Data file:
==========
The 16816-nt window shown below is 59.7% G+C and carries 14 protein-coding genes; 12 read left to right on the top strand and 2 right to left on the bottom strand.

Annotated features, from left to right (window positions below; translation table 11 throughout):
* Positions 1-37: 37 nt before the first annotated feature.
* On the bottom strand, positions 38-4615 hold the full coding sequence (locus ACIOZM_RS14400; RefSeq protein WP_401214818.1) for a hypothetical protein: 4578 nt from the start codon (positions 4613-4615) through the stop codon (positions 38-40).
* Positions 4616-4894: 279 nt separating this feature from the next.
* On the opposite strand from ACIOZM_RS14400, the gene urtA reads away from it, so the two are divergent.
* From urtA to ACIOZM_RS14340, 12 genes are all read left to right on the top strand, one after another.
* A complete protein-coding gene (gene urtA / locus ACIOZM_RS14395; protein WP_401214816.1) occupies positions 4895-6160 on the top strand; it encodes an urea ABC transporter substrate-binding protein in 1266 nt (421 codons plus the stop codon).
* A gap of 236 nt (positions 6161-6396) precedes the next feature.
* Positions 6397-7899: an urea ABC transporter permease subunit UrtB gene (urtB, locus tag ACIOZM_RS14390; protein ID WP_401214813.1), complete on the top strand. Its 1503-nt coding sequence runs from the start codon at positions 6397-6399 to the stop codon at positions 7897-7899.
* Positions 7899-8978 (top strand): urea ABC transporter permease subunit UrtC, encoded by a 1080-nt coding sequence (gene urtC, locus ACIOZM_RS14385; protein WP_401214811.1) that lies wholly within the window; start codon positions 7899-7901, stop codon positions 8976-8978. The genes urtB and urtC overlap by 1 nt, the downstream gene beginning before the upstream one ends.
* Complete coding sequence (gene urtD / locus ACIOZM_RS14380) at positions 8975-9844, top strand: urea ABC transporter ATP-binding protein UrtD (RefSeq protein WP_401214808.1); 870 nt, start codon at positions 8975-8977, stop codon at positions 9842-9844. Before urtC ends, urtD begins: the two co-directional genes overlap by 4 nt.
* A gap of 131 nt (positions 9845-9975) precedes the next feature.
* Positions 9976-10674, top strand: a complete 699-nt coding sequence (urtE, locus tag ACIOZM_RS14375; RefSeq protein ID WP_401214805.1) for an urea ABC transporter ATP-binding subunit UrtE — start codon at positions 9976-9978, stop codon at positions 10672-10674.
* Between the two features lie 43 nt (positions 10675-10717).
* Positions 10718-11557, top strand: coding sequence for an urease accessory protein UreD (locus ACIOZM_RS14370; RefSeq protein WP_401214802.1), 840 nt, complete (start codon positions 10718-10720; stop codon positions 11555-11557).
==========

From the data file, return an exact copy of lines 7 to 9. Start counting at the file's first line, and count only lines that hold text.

* From urtA to ACIOZM_RS14340, 12 genes are all read left to right on the top strand, one after another.
* A complete protein-coding gene (gene urtA / locus ACIOZM_RS14395; protein WP_401214816.1) occupies positions 4895-6160 on the top strand; it encodes an urea ABC transporter substrate-binding protein in 1266 nt (421 codons plus the stop codon).
* A gap of 236 nt (positions 6161-6396) precedes the next feature.